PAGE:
Successful short-term suppression of clarithromycin-resistant Mycobacterium avium complex bacteremia in AIDS. California Collaborative Treatment Group. (1/98)

During a randomized study of clarithromycin plus clofazimine with or without ethambutol in patients with AIDS and Mycobacterium avium complex (MAC) bacteremia, eight participants received additional antimycobacterial drugs following the detection of a clarithromycin-resistant isolate (MIC, > 8 micrograms/mL). A macrolide (seven received clarithromycin, one azithromycin) and clofazimine were continued; additional treatment included various combinations of ethambutol, ciprofloxacin, amikacin, and rifabutin. After the detection of a resistant isolate and before receipt of additional antimycobacterials, the median peak MAC colony count in blood was 105 cfu/mL (range, 8-81,500 cfu/mL). After additional antimycobacterials, the median nadir MAC colony count was 5 cfu/mL (range, 0-110 cfu/mL). Five (63%) of eight patients had a > or = 1 log10 decrease, including two who achieved negative blood cultures; all of these responses occurred in patients originally assigned to clarithromycin plus clofazimine. Treatment of clarithromycin-resistant MAC bacteremia that emerges during clarithromycin-based treatment can decrease levels of bacteremia and transiently sterilize blood cultures.  (+info)

Antimycobacterial activities of riminophenazines. (2/98)

Riminophenazines were specifically developed as drugs active against Mycobacterium tuberculosis but extensive research over several decades has shown that these compounds are also active against many other mycobacterial infections, particularly those caused by Mycobacterium leprae and the Mycobacterium avium complex (MAC). Clofazimine, the lead compound in this series, is included in the regimens that are approved by the WHO for the treatment of leprosy and has contributed significantly to the control of that disease, particularly that caused by dapsone-resistant bacteria. Despite early problems, clofazimine has shown clinical efficacy in tuberculosis, in particular that caused by multiple drug resistant strains. Clofazimine does not induce resistance and also inhibits emergence of resistance to isoniazid in M. tuberculosis. The efficacy of clofazimine against MAC is more varied and the availability of better drugs has limited its use. Newer riminophenazines, such as B746 and B4157, not only showed increased anti-mycobacterial activity but also produced less skin pigmentation, which is the main drawback of this group of compounds. The most important virtues of riminophenazines, such as intracellular accumulation in mononuclear phagocytic cells, anti-inflammatory activity, a low incidence of drug resistance and slow metabolic elimination, make them attractive candidates for the treatment of mycobacterial infections. It is essential, however, to investigate the newer analogues clinically, while continuing the pursuit of alternate candidates that demonstrate higher anti-mycobacterial activity and lower rates of skin pigmentation.  (+info)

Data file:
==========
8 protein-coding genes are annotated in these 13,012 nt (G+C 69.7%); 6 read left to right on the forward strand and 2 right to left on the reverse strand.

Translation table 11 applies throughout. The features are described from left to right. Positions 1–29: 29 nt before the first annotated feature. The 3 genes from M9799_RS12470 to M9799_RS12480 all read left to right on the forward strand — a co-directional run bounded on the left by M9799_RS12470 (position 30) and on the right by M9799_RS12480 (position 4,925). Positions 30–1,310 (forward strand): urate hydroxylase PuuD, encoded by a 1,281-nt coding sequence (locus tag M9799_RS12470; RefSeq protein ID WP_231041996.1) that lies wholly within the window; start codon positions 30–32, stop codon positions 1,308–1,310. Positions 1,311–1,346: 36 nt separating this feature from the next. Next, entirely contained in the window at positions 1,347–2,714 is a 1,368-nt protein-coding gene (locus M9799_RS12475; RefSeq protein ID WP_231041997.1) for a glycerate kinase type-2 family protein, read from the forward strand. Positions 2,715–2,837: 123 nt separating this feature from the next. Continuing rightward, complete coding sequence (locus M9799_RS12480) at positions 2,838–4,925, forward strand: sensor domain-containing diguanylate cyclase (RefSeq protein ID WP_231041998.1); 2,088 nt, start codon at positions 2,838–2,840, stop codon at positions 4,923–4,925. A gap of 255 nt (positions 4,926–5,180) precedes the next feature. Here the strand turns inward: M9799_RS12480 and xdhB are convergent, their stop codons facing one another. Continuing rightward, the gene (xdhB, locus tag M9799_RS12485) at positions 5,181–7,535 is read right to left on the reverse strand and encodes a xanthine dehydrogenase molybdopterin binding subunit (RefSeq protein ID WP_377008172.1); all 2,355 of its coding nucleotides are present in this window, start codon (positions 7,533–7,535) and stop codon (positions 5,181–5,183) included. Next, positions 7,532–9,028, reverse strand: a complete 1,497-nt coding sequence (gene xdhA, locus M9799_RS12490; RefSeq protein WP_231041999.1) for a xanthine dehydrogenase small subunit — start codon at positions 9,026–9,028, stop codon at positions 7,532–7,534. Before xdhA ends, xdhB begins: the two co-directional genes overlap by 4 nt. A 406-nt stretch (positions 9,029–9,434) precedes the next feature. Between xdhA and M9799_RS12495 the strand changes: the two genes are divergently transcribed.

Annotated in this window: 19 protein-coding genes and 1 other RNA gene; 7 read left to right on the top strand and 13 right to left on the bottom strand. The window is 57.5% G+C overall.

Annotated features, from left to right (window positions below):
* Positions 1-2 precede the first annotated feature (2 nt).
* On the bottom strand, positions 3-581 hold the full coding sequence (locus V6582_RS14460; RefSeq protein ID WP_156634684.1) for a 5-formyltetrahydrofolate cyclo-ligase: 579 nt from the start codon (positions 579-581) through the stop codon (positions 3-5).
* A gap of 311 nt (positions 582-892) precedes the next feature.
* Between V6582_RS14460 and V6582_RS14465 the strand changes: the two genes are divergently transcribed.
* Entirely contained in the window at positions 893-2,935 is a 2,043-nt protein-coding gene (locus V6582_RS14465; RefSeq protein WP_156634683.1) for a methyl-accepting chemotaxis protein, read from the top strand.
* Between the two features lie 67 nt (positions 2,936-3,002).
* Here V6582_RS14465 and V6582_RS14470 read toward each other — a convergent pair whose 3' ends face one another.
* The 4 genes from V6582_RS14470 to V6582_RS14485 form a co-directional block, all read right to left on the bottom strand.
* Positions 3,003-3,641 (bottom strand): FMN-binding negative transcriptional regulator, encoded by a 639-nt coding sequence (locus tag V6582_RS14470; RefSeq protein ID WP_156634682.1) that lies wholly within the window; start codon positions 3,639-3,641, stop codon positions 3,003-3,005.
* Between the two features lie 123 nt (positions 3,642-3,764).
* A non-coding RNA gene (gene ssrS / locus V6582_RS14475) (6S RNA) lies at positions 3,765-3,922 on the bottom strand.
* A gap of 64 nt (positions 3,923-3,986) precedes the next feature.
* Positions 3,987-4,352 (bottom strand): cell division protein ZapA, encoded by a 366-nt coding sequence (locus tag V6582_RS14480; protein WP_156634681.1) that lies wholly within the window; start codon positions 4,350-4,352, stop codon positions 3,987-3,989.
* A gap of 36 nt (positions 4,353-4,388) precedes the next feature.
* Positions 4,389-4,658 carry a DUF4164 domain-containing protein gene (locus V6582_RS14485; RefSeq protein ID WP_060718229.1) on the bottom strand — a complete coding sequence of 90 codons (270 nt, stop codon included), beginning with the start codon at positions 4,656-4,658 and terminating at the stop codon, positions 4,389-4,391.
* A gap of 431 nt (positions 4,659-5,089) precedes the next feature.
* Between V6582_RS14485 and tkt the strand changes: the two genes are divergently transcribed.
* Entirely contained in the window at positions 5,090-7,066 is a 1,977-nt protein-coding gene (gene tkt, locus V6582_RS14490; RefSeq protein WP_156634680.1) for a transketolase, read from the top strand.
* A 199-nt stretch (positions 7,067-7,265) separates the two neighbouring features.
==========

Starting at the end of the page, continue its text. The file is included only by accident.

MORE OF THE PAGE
Effective treatment of acute and chronic murine tuberculosis with liposome-encapsulated clofazimine. (3/98)